In 2005 I was in the Army and had fulfilled my four year contract. I wanted out. But there was a war in Iraq and was told my job was mission critical. Despite being a Korean linguist, my contract would be extended indefinitely. So I forced the Army to kick me out with full benefits.
Because of what I did, my fiancée, who was deployed to Kuwait, was able to come home to me instead of a storage unit. And it continues to pay dividends to this day. In fact, it directly contributed to me being able to go full-time on my startup. But the biggest advantage was showing me how people limit themselves in the name of not rocking the boat and doing what they’re told.
Since I couldn’t leave voluntarily I needed the Army to kick me out. Without consequences. Those consequences ranged from losing my benefits all the way up to execution during wartime.
Enter “adjustment disorder” or failure to adapt. It means that someone is going through a period of high stress making it difficult for them to cope. In the civilian world it’s a description not a diagnosis, but the Army uses it as a catchall way to kick people out. It is mostly used during the initial entry training to get rid of troublemakers and others who can’t cut it. While it must be initiated by a psychiatrist, it is considered an administrative discharge with no consequences.
From the Army’s point of view it’s inconceivable ? for someone to use this to their advantage. Military machismo and, historically, draft dodging makes it impossible for all but the most severe cases to even see a psychiatrist.
To achieve this I needed three things.
1.) A legitimate stressful situation that wouldn’t blow over.
2.) Visibility - a lot of it - so my unit would send me to see a psychiatrist or be seen as unreasonable if they tried to handle it quietly.
3.) Avoiding any negative labels such as “a danger to myself or others”.
Number 1 was easy. I could point to a number of things - my fiancée was unexpectedly deployed to Kuwait with missiles being fired her way, I was her main emotional support, and I would be deployed to Iraq before she was sent home. Numbers 2 & 3 however fell into catch-22 territory.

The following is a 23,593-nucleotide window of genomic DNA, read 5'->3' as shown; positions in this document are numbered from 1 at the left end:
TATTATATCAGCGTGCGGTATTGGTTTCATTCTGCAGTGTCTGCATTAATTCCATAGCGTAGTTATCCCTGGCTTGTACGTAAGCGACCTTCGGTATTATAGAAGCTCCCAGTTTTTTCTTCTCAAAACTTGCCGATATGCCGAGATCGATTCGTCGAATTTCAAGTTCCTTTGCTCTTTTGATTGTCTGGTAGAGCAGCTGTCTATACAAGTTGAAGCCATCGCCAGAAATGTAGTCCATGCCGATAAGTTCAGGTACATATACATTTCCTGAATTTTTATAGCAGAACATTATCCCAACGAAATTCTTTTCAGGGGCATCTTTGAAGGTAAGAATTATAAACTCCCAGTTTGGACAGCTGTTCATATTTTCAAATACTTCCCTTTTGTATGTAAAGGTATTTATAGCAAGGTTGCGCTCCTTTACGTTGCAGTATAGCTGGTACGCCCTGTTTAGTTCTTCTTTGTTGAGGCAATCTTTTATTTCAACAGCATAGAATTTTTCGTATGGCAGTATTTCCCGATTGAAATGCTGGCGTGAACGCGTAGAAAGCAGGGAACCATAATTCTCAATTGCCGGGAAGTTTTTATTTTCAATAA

My solution was to neatly and cleanly cut my uniforms into squares.
In basic training you are taught that your uniform is your most basic piece of equipment. It is both a work uniform and a symbol of your membership in the United States Army. Being on duty is nearly synonymous with being in uniform.
After cutting them up I carefully placed them into a trash bag and reported to my company commander the following morning. I informed him I literally could not report for duty and explained how I was feeling. He seemed sympathetic, but also warned me I could be punished and charged with dereliction of duty and/or destruction of government property if it came out that I was faking it. He then set up an appointment with our behavioral health specialist, an unlicensed entry-level counselor.
I was being glad-handed. While appearing to help me he was trying to contain the situation and set me up to take the blame. I knew several people this happened to in Korea after getting depressed and attempting suicide or similarly self-destructive behavior. Most of them were kicked out with various excuses placing the blame squarely upon themselves. Those that weren’t kicked out were “successfully treated” and “allowed” to return to duty after “unrelated corrective action”.
While waiting by myself in the hallway for my appointment and knowing nothing useful could come from this meeting I set off a fire extinguisher in protest. That did it - I couldn’t be ignored any longer. The next morning I was on a bus to Seoul to meet with a psychiatrist. After talking through my state of mind and my situation he agreed there was nothing they could do and the situation would not improve if left as is. He then submitted a recommendation that I be administratively separated for adjustment disorder.
I landed in Colorado December 21st, one month past the original end of my contract, with a full honorable discharge.